In this way, in a sufficiently liquid market (and assuming sufficiently rational and self-motivated special accredited investors), the self-interested elimination of arbitrage opportunities would ensure that the share price of a single share of the USD-ETF will always accurately reflect the "real" exchange rate of USD$100 in Bitcoins (because if it gets out-of-line at all, the special investors will swoop in and make free money by arbitraging the difference -- either creating new blocks of Fund shares if they are overvalued in BTC relative to USD, or redeeming out blocks of Fund shares if they are undervalued in BTC relative to USD).

The whole process would really function exactly the same way (but in mirror image, if you will) for the USD-denominated BTC-ETF.  (And note that the latter can operate in a hedging function just as easily as in the original example -- if I'm precommitted to pay you 150BTC in a week, but (for whatever reason) I don't want to actually buy 150BTC today I could nonetheless buy, say, 15 shares of the BTC-ETF for $2550 today, and I'm fully hedged on my 150BTC exposure to exchange-rate risk for the next week.  Does it also possibly open up an avenue for a big flood of dumb-speculative-money into BTCs as people who have heard just vague things about how BTCs are a great speculative investment, but can't be bothered with actually figuring out how to set up and protect a wallet and figure out all this complicated techno-speak, and just want to make a pure speculative bet on the rise in the value of BTCs vs. the USD? Sure, but that's not the point, and inevitably that will happen regardless if and as Bitcoins continue to demonstrate continued success and staying power. So we might as well get any future speculative bubbles out of the way sooner rather than later to reach a point of long-term stability that much quicker, right?).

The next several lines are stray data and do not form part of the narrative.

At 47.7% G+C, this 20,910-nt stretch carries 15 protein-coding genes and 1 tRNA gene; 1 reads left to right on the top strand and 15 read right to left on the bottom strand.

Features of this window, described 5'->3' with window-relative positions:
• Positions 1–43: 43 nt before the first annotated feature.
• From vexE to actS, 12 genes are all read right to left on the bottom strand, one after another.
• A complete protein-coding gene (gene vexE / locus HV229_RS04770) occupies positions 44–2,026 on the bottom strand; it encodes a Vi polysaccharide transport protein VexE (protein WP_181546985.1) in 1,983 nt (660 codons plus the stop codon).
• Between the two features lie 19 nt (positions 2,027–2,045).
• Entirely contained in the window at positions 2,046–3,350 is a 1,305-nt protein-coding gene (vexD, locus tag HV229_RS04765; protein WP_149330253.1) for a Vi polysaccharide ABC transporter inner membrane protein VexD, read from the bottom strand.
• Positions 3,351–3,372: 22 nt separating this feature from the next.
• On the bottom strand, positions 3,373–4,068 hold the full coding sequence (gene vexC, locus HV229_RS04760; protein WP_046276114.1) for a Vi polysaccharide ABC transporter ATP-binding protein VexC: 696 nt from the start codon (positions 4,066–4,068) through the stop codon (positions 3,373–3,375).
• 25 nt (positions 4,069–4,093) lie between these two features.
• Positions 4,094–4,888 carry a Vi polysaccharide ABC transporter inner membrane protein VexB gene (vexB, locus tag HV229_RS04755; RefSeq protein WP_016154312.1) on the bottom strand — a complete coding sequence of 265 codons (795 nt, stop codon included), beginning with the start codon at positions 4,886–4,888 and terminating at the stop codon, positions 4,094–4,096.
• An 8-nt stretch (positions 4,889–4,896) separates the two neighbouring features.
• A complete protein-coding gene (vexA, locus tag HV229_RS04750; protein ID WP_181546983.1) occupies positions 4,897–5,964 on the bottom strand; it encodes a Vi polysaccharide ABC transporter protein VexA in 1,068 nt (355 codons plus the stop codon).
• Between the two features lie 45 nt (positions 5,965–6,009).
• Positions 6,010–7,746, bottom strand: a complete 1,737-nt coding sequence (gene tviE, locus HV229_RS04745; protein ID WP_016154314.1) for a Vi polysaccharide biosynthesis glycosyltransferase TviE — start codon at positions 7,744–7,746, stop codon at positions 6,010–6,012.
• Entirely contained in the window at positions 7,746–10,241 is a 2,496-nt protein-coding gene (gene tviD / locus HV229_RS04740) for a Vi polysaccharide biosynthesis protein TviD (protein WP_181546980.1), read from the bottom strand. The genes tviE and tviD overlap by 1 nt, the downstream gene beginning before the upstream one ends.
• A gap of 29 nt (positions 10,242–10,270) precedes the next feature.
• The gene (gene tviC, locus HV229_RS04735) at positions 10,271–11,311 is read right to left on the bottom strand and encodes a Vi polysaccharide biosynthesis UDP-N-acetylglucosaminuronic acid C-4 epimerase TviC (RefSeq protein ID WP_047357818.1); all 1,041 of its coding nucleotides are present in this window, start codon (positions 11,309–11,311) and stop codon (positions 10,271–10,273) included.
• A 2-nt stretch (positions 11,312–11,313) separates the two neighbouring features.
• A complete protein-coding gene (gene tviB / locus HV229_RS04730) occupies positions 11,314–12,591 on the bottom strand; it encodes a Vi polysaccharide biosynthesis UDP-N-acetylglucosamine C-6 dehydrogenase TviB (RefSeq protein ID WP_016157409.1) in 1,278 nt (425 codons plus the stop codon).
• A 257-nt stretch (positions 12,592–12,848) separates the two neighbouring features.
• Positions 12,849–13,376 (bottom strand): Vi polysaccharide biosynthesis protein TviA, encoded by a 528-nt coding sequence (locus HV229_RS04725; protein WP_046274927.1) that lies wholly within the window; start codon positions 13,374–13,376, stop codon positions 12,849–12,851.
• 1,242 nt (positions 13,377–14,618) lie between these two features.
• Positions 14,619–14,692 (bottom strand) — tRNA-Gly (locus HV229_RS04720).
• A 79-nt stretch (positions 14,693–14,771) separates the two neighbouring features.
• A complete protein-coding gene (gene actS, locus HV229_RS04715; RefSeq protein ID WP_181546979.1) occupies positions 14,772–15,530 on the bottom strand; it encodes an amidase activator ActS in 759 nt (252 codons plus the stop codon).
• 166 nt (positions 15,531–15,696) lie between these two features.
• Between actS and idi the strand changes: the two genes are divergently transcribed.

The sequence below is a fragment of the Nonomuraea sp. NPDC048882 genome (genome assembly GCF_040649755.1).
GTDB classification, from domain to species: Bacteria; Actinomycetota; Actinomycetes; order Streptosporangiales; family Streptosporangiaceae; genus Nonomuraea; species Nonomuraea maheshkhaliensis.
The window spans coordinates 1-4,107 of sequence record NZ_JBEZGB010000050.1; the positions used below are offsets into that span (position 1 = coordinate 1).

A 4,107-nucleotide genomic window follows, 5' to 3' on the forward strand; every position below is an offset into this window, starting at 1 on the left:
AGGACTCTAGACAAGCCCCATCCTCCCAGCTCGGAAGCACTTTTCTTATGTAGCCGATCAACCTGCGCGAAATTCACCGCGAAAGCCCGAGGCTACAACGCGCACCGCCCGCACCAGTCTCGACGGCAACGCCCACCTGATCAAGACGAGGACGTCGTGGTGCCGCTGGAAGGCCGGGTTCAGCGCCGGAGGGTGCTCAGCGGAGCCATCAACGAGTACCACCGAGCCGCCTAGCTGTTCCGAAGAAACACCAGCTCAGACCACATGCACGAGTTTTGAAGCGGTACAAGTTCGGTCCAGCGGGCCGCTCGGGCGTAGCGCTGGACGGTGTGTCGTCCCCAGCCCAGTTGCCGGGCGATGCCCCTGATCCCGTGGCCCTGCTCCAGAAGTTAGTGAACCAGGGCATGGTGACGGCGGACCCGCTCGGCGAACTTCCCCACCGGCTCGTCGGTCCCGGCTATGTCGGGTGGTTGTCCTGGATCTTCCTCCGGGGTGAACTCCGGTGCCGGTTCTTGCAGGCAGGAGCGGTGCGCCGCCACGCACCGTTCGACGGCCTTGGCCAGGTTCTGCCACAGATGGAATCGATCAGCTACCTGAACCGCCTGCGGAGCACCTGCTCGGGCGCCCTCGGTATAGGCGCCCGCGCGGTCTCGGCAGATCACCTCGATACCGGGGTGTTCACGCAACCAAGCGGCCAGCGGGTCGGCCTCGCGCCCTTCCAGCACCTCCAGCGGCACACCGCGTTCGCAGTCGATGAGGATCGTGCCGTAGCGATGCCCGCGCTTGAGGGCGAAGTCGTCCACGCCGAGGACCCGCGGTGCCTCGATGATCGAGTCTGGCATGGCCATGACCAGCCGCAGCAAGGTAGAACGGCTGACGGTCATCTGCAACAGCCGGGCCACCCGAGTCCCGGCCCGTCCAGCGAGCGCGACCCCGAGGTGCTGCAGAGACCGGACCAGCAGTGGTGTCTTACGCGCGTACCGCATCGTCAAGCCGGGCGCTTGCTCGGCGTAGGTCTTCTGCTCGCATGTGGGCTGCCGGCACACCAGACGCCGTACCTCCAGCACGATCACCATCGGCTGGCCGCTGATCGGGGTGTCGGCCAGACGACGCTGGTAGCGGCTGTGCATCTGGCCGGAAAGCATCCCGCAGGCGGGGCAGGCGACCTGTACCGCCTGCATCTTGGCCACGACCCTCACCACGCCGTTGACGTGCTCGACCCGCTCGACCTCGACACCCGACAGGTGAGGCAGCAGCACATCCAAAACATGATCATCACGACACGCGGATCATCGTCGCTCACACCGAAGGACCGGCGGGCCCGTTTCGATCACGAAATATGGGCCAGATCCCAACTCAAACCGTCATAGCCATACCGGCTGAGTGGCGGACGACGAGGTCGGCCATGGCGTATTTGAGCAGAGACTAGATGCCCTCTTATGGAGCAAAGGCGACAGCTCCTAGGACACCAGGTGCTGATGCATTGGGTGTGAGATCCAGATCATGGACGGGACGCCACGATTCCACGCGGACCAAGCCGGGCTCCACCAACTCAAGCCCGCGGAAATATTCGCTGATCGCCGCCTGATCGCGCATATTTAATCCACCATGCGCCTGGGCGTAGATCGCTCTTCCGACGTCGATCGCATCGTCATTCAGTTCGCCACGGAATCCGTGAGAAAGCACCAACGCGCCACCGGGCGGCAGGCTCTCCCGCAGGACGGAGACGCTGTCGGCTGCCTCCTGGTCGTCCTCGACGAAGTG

If you've stayed with me all the way to the end, thanks -- and I welcome your thoughts/comments/suggestions.